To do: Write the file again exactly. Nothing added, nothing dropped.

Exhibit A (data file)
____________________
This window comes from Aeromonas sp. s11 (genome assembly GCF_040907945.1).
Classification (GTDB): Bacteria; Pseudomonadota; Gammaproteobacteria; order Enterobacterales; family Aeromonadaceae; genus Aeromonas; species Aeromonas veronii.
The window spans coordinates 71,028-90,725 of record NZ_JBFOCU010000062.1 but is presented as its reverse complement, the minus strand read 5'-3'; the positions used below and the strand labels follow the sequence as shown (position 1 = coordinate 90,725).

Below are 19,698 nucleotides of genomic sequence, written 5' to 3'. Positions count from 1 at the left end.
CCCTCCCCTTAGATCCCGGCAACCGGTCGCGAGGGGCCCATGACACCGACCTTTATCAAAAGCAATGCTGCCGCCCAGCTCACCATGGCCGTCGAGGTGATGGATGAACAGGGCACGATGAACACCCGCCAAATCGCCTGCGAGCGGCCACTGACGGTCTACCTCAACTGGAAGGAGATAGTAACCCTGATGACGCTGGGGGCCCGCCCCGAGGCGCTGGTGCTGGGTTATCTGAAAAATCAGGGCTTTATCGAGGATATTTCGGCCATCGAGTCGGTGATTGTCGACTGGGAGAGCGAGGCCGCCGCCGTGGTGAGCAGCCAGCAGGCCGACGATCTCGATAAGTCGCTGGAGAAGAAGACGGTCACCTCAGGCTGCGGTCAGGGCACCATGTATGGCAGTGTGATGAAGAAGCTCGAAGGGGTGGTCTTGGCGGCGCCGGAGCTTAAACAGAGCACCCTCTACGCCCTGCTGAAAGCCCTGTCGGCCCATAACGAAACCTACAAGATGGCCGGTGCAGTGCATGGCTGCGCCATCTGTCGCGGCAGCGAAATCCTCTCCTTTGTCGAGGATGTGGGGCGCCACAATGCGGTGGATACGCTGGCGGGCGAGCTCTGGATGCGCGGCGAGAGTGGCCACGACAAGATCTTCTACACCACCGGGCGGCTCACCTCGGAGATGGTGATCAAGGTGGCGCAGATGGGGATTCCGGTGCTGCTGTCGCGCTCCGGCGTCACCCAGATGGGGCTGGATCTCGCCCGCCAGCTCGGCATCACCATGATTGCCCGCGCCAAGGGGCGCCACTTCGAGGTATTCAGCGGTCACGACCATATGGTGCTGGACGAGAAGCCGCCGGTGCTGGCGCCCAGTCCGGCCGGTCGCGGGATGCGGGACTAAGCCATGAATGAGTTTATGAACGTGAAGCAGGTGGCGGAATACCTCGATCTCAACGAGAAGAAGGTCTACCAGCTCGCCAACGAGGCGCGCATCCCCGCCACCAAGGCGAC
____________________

This window comes from Aeromonas sp. s11 (genome assembly GCF_040907945.1).
Classification (GTDB): Bacteria; Pseudomonadota; Gammaproteobacteria; order Enterobacterales; family Aeromonadaceae; genus Aeromonas; species Aeromonas veronii.
The window spans coordinates 71,028-90,725 of record NZ_JBFOCU010000062.1 but is presented as its reverse complement, the minus strand read 5'-3'; the positions used below and the strand labels follow the sequence as shown (position 1 = coordinate 90,725).

Below are 19,698 nucleotides of genomic sequence, written 5' to 3'. Positions count from 1 at the left end.
CCCTCCCCTTAGATCCCGGCAACCGGTCGCGAGGGGCCCATGACACCGACCTTTATCAAAAGCAATGCTGCCGCCCAGCTCACCATGGCCGTCGAGGTGATGGATGAACAGGGCACGATGAACACCCGCCAAATCGCCTGCGAGCGGCCACTGACGGTCTACCTCAACTGGAAGGAGATAGTAACCCTGATGACGCTGGGGGCCCGCCCCGAGGCGCTGGTGCTGGGTTATCTGAAAAATCAGGGCTTTATCGAGGATATTTCGGCCATCGAGTCGGTGATTGTCGACTGGGAGAGCGAGGCCGCCGCCGTGGTGAGCAGCCAGCAGGCCGACGATCTCGATAAGTCGCTGGAGAAGAAGACGGTCACCTCAGGCTGCGGTCAGGGCACCATGTATGGCAGTGTGATGAAGAAGCTCGAAGGGGTGGTCTTGGCGGCGCCGGAGCTTAAACAGAGCACCCTCTACGCCCTGCTGAAAGCCCTGTCGGCCCATAACGAAACCTACAAGATGGCCGGTGCAGTGCATGGCTGCGCCATCTGTCGCGGCAGCGAAATCCTCTCCTTTGTCGAGGATGTGGGGCGCCACAATGCGGTGGATACGCTGGCGGGCGAGCTCTGGATGCGCGGCGAGAGTGGCCACGACAAGATCTTCTACACCACCGGGCGGCTCACCTCGGAGATGGTGATCAAGGTGGCGCAGATGGGGATTCCGGTGCTGCTGTCGCGCTCCGGCGTCACCCAGATGGGGCTGGATCTCGCCCGCCAGCTCGGCATCACCATGATTGCCCGCGCCAAGGGGCGCCACTTCGAGGTATTCAGCGGTCACGACCATATGGTGCTGGACGAGAAGCCGCCGGTGCTGGCGCCCAGTCCGGCCGGTCGCGGGATGCGGGACTAAGCCATGAATGAGTTTATGAACGTGAAGCAGGTGGCGGAATACCTCGATCTCAACGAGAAGAAGGTCTACCAGCTCGCCAACGAGGCGCGCATCCCCGCCACCAAGGCGAC